According to Gorovsky, Melissa Bottorff-Arey, mother of Alex Mullins, and Suzanne and Michael Thomas, parents of Joshua Thomas, hired an attorney because they were confused about what happened and wanted to know why. In a statement, Mrs. Bottorff-Arey said her son “was funny, caring and smart. He went to Truman to build his future. Instead his life ended. When Alex died, our hearts and our world split wide open; at college, in a ‘brotherhood,’ you think your kids are safe and cared for. There were too many similarities, one person in common and so many questions,” she explained. “It’s time for answers. He [Grossheim] needs to pay for what he’s done.”
The parents are seeking monetary compensation to be determined by a jury. But according to Gorovsky, if there is a settlement, the parents would want the university to pursue faculty and staff “training so that they can recognize dangerous behavior so no other students are hurt.”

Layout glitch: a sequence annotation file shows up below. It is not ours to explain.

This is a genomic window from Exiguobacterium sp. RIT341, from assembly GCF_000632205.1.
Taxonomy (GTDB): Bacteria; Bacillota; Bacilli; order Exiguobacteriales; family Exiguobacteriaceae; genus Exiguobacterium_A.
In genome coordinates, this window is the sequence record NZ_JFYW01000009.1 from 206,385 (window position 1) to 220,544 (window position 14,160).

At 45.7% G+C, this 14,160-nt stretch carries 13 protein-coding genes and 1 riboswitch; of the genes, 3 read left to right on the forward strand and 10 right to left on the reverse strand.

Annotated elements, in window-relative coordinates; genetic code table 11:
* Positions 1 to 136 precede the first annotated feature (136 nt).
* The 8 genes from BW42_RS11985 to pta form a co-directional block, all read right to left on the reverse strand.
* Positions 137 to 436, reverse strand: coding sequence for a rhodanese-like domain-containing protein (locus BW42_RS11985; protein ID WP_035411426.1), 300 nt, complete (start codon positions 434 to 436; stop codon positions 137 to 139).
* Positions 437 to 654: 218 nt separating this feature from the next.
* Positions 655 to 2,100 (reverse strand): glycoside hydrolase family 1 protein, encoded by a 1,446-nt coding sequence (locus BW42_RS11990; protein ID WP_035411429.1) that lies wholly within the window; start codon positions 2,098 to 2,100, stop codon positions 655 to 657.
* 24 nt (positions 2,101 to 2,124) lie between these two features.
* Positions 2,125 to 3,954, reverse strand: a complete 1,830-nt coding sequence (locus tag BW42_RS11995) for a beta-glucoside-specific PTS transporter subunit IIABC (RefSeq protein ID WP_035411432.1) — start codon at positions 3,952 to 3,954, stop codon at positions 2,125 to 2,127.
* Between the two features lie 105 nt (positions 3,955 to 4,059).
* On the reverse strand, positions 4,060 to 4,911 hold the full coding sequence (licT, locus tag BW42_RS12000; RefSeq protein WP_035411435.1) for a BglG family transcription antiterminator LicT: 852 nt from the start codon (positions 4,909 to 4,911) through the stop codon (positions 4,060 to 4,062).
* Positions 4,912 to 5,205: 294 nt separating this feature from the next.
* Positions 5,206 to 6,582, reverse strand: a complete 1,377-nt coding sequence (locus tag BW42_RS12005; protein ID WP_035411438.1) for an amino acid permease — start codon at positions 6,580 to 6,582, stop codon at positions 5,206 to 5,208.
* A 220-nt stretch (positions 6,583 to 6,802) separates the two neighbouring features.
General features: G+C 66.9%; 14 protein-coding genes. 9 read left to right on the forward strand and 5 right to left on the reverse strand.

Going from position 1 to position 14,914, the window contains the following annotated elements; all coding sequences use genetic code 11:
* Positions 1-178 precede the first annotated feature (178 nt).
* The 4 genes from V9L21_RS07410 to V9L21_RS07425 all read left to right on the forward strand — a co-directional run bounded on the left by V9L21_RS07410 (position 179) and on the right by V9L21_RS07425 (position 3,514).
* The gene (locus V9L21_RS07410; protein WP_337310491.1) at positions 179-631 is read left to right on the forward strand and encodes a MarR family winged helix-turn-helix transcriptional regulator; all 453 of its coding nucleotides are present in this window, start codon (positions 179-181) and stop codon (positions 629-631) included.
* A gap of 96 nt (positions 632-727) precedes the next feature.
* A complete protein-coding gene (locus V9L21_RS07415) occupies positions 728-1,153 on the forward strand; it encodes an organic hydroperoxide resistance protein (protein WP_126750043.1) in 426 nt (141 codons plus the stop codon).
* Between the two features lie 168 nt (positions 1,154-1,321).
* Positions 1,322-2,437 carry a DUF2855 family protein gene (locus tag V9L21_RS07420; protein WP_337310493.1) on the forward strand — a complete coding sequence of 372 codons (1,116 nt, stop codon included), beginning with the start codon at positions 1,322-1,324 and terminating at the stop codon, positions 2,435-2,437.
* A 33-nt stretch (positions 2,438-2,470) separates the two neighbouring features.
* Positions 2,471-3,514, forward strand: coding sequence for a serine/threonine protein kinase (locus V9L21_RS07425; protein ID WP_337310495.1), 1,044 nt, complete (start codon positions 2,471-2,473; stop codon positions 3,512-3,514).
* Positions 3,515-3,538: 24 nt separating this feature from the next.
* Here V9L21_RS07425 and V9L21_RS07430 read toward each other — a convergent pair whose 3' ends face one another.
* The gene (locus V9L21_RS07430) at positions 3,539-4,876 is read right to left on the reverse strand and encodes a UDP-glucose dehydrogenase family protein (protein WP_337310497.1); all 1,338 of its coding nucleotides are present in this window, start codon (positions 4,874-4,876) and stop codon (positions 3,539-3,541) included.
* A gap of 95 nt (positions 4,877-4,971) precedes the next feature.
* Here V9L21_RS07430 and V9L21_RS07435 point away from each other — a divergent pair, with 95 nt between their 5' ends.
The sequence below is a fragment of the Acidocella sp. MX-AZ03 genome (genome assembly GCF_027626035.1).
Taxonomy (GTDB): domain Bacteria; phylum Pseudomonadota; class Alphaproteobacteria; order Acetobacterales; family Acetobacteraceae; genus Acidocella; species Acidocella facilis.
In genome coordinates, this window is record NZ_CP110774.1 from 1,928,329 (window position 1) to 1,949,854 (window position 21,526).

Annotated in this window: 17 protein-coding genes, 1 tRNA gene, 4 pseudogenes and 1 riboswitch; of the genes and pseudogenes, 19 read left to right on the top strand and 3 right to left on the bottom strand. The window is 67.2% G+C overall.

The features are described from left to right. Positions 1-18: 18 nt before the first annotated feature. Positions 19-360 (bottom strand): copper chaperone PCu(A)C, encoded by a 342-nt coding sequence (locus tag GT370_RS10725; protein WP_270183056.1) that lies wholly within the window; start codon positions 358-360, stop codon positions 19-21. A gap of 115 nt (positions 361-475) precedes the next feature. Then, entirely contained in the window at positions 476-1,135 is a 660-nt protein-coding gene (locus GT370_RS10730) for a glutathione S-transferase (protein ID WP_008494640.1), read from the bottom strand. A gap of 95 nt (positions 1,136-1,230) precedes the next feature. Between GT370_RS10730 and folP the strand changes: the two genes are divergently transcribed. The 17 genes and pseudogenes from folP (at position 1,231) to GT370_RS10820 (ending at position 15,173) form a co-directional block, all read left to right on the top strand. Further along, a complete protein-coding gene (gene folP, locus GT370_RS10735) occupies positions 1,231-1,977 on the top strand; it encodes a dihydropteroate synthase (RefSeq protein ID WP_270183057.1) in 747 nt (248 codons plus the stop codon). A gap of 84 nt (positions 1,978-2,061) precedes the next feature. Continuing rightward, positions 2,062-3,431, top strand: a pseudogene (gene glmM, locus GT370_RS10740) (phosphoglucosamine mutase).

In response to the lawsuit, TSU officials issued the following statement: “We strongly disagree with the allegations as stated in the lawsuit and will defend the suit vigorously. As the litigation proceeds, it will become clear that the university is not responsible for the deaths of these students.”
Truman State, founded in 1867, has less than 7,000 students and is considered Missouri’s most academically-selective university.
The Xi Chapter of Alpha Kappa Lambda was founded at Truman State in 1953 and lists 20 current members. On its website, the fraternity indicates it prides itself “on emphasizing Judeo-Christian Principles, Leadership, Scholarship, Loyalty and Self-Support.”
Brandon Grossheim left TSU short of graduation, but wasn’t expelled. He is currently living in Alton, Illinois.
Sources: Mará Rose Williams, The Kansas City Star, August 1, 2019; Roche Madden, KTVI, August 1, 2019; Nassim Benchaabane, The St. Louis Post Dispatch, August 1, 2019; Ashley Jost, The St. Louis Post-Dispatch, June 1, 2017; Shawn Cohen and Laura Italiano, The New York Post, February 3, 2017; Tom Johnson, KTTN, August 31, 2016; and Davis-Playle-Hudson-Rimer Funeral Home.